We only got in around 135 days of homeschool a year. For the 2016-2017 school year, Tommy was in Grade 7 and Allie was in Grade 5. A full day was four 45-minute classes: Math, Social Studies, English, and Science. If we had to do a short day, we would always do Math at a minimum.
Math: Singapore Math. Allie did 4A&4B and Tommy was working on New Elementary Mathematics Syllabus D, which looks like a combination of prealgebra and algebra. Allie needed some more rote practice sometimes, so Greg made extra worksheets for her (for example: multiplying fractions). Singapore math still had an occasional error in the answer book, and sometimes the word problems were not worded clearly. However, we loved this curriculum. The explanations in the textbooks were clear, methodical, and brief, and a number of examples were provided.
Science: Tommy did two Science Fusion modules, Matter & Energy and Cells & Heredity, and he read a bit from the book Thinking Physics, which was a little advanced for him, but he enjoyed the challenge. Allie did Science Fusion Grade 5, and I still remain underwhelmed by the level of detail in it. On Fridays we would attempt some sort of science experiment or watch a science video, and Teach with Movies was handy for this. The kids especially enjoyed the engineering movie Spare Parts, with a syllabus found on the Teach with Movies site.
Social Studies: Once we got out of the Med (where we focused on world history), we turned our attention to US History, as that was what the kids were supposed to be doing at their grade levels. Besides their history textbooks, one day a week we would watch an installment of America: The Story of Us for social studies instead of hitting the textbooks. There are study guides on the website for the show. Actually, Tommy’s Holt US History textbook was pretty good, especially once Mel figured out how to download the worksheets, which are fascinating biographies, political cartoons, and critical thinking exercises. There is also a lot of cool multimedia available, but we did not have enough data to fully take advantage of it. Mel considered switching Allie to Tommy’s textbook for the rest of the summer, as Allie’s Harcourt Horizons was just sooooo boring, but that never happened.
And, of course, the kids experienced tons of museums, guided tours, languages, and cultures while we sailed the Med. These kids have run on the field where the Olympics started, toured the Sistine Chapel, the Vatican, the Parthenon, the Acropolis, the Pantheon, and consulted the Oracle at Delphi, among other things. So there’s that.
English: Since September 2016, the kids read (for school; they still have books of their own choosing for fun):
Allie (age 10, grade 5): A Hat Full of Sky, Selected short stories of Edgar Allan Poe (read with Tommy), The Evolution of Calpurnia Tate, When You Reach Me, A Wrinkle in Time, Little Women, The Princess Academy, Number the Stars, The True Confessions of Charlotte Doyle, One Crazy Summer, Inkheart (stopped because too boring), I Am Malala, Poetry from Songs of the Open Road (travel poetry collection), Sea of the Dead, Music of the Dolphins, Little House on the Prairie (below her level at this point), Chains/Forge/Ashes series, I Lived on Butterfly Hill, Poetry for Young People: Carl Sandburg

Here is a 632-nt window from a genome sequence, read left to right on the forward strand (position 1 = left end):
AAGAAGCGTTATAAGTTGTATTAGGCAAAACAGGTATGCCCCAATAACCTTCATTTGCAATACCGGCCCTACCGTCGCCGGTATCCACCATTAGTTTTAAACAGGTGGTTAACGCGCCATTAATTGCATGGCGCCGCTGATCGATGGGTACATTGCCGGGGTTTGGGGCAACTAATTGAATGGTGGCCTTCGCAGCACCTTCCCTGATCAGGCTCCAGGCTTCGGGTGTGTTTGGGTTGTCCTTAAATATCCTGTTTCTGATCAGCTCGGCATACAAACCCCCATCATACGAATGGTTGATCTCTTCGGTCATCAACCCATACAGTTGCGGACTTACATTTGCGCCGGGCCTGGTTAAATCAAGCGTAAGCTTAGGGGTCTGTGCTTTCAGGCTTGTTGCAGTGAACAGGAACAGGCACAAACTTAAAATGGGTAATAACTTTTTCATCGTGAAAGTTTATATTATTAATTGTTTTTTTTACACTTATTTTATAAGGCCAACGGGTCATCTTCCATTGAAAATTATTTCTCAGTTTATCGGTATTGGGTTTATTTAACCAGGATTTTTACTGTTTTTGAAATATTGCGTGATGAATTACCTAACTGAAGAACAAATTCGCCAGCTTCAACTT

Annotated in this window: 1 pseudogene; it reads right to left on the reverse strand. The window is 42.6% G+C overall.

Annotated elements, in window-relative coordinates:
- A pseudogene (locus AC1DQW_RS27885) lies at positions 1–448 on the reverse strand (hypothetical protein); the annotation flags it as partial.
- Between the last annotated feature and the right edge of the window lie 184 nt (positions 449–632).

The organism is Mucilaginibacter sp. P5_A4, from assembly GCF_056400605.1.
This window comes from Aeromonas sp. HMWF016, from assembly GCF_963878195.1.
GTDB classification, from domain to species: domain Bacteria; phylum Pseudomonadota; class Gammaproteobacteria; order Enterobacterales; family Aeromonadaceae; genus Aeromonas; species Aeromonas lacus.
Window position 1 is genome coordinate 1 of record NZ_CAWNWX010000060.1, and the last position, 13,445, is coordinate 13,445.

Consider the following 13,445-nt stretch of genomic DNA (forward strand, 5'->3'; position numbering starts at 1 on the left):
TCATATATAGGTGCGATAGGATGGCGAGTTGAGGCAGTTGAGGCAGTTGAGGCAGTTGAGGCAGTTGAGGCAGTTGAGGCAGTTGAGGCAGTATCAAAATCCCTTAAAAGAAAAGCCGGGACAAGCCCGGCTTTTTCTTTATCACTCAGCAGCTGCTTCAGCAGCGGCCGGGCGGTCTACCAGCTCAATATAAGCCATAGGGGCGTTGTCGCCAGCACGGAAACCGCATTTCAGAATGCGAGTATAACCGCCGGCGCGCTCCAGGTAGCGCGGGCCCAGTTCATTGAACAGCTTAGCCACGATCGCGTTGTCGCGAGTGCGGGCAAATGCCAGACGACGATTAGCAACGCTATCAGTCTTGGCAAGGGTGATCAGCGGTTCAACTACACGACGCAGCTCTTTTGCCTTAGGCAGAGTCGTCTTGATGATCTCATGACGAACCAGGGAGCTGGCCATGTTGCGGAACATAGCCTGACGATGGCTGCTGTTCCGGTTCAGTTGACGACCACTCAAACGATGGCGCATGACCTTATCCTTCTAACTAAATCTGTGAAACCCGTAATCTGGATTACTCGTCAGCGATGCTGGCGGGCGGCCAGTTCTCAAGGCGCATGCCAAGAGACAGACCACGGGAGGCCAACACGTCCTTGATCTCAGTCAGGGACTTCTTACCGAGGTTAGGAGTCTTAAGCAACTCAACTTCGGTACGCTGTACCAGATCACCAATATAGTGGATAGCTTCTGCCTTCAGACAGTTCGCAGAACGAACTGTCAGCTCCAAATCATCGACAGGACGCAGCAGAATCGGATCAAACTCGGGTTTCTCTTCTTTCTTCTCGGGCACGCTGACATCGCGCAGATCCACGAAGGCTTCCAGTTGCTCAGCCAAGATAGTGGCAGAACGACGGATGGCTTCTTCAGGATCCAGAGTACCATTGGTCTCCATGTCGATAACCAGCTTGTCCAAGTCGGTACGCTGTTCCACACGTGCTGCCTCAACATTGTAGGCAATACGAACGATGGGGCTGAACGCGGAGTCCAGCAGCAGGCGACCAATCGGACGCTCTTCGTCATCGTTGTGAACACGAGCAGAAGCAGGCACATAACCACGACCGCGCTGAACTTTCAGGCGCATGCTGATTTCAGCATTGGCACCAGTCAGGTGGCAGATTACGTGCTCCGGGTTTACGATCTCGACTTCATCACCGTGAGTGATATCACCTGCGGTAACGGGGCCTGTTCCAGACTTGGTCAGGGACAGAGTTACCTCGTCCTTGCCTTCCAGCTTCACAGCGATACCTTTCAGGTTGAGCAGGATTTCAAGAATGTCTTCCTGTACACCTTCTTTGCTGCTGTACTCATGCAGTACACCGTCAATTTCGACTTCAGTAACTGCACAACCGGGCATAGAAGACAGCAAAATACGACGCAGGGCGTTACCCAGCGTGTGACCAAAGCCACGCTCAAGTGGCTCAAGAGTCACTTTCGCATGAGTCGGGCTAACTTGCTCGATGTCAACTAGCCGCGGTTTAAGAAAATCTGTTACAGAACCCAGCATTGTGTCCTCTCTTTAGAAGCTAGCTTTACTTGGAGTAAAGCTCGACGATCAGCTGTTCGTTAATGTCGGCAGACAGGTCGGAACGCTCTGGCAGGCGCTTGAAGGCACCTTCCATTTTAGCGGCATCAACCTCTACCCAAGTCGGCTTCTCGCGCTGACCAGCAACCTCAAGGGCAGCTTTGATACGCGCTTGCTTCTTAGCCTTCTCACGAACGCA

Tommy (age 12, grade 7): Frankenstein, Selected short stories of Edgar Allan Poe (read with Allie), The Hound of the Baskervilles, Haroun & the Sea of Stories, The Three Musketeers (stopped early because it was torture to get him to read it—Mel probably overshot with that one), The Island of Dr. Moreau, Alas, Babylon!, Poetry from Songs of the Open Road (travel poetry collection), Submarine! (nonfiction), 1984 (stopped early after Mel read ahead to some, er, adult scenes—Ooops!), Poetry for Young People: Carl Sandburg. Tommy had some concentration difficulties this year that slowed down his reading.
Sometimes we would just discuss the book, sometimes we would go through Schmoop on the book, and sometimes they would do a book report or essay. We probably didn’t do enough Venn diagrams of the characters or build a model of the setting or whatever they do when they read books in school. We would do a writing assignment one day a week, and we always we did Michael Clay Thompson, focusing on the Grammar, Practice, and Writing textbooks. We didn’t concentrate on vocabulary and spelling as much as I would have liked, but Tommy absorbs that easily from books, and Allie absorbs that from Tommy.
I had these great plans to do a legal unit over the summer with both kids using 12 Angry Men, but that didn’t happen
Other stuff: We would occasionally do Philosophy for Kids, and the kids learned a little Spanish when we were in Spain.